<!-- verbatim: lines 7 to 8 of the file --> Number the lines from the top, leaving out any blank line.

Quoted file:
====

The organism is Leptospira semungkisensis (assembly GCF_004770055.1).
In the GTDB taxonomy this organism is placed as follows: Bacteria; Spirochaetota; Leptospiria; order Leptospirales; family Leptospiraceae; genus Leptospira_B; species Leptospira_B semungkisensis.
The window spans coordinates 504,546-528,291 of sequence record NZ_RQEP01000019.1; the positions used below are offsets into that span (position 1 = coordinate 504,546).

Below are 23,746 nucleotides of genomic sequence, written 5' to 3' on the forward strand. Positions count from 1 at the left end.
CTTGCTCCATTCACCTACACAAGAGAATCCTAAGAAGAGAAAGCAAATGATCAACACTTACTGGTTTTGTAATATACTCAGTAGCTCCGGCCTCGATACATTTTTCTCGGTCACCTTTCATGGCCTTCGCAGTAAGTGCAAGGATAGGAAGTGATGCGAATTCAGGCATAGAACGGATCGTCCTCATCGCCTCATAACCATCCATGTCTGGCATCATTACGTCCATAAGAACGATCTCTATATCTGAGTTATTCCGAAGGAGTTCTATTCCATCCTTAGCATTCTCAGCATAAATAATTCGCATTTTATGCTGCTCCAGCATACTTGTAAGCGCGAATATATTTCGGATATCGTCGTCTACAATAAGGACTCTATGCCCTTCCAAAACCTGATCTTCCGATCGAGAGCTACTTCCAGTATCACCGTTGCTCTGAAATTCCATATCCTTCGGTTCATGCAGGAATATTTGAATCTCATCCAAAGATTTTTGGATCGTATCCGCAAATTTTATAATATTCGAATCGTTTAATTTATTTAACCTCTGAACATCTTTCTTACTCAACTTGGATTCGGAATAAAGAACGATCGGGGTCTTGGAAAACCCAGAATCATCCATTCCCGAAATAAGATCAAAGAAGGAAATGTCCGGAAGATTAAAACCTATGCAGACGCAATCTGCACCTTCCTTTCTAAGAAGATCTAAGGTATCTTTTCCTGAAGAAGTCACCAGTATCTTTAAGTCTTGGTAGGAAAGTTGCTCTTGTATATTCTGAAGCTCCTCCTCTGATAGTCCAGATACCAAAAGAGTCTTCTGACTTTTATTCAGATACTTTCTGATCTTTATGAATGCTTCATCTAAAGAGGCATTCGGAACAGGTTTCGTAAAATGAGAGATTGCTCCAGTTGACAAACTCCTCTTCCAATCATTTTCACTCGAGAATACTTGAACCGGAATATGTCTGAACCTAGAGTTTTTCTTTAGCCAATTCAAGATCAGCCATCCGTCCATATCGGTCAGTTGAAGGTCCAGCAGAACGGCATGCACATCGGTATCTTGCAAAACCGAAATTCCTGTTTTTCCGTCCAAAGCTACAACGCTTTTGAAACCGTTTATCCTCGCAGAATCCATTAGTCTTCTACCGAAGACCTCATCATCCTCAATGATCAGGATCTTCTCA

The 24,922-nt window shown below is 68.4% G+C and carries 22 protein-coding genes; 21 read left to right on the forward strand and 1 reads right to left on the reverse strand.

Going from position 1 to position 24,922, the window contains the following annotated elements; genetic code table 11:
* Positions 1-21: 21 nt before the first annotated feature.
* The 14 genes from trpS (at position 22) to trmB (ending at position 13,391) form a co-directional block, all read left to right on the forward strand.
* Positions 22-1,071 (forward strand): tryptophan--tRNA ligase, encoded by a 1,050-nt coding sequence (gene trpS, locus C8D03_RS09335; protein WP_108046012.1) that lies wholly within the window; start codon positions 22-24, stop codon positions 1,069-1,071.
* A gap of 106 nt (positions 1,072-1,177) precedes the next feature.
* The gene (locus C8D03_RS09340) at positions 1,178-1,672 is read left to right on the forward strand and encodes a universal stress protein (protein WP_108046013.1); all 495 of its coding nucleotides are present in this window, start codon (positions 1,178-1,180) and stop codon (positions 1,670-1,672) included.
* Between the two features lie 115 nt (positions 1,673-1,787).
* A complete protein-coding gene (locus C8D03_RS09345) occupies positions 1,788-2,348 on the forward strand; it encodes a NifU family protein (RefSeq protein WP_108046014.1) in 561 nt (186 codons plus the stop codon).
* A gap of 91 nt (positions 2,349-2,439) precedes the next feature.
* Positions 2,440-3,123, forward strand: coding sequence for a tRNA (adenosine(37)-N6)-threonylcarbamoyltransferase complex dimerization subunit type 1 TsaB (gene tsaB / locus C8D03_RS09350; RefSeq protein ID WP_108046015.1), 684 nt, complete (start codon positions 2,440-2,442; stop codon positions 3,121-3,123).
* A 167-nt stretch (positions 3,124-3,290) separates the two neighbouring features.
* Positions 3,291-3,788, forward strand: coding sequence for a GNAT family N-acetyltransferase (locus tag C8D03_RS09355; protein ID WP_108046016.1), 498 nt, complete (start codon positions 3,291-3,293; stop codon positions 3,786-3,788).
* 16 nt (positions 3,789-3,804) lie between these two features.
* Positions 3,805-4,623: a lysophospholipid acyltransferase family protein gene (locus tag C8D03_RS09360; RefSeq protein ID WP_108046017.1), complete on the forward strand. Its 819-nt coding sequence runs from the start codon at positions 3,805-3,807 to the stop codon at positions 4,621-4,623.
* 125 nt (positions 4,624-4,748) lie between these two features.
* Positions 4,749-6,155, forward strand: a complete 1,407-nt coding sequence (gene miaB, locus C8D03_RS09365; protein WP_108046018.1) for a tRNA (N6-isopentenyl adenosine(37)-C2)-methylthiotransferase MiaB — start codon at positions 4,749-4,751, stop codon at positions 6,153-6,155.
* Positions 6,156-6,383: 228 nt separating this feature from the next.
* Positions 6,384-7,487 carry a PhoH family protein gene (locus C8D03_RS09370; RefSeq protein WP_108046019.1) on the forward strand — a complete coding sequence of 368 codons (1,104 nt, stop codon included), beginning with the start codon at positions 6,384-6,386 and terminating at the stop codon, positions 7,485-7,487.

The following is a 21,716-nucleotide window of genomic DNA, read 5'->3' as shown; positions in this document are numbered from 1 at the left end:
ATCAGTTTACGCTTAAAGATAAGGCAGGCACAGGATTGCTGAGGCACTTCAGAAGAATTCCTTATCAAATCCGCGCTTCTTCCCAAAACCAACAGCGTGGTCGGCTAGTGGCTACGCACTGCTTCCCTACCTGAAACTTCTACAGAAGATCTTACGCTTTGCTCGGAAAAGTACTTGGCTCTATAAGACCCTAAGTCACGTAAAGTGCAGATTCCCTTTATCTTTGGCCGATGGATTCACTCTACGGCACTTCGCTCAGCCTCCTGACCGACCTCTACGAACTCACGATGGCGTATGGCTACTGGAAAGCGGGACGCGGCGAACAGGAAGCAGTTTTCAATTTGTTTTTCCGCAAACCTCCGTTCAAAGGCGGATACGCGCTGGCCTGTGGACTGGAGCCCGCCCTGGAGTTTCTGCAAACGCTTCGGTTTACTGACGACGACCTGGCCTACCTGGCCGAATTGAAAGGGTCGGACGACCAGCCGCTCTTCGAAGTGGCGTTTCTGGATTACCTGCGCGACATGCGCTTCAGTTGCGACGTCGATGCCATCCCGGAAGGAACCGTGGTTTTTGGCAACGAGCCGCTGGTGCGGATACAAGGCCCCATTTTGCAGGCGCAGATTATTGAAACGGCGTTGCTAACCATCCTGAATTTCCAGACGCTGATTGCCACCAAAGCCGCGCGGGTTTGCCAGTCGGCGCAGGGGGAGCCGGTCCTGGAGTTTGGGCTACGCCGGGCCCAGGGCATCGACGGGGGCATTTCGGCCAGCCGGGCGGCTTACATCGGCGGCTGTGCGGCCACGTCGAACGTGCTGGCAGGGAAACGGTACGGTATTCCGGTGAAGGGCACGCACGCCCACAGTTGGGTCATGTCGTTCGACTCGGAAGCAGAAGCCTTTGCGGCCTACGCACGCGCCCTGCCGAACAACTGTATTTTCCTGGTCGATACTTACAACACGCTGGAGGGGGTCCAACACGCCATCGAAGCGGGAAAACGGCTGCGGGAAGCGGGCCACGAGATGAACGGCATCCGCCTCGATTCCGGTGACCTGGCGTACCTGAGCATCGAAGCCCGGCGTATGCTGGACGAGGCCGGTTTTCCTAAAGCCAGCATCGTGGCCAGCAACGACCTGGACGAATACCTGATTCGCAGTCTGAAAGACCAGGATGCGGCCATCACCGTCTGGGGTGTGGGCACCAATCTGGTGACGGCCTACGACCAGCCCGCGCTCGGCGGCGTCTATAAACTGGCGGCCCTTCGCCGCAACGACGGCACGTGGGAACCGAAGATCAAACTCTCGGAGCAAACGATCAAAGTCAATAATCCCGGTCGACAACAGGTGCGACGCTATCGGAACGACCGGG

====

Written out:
Going from position 1 to position 24,922, the window contains the following annotated elements; genetic code table 11:
* Positions 1-21: 21 nt before the first annotated feature.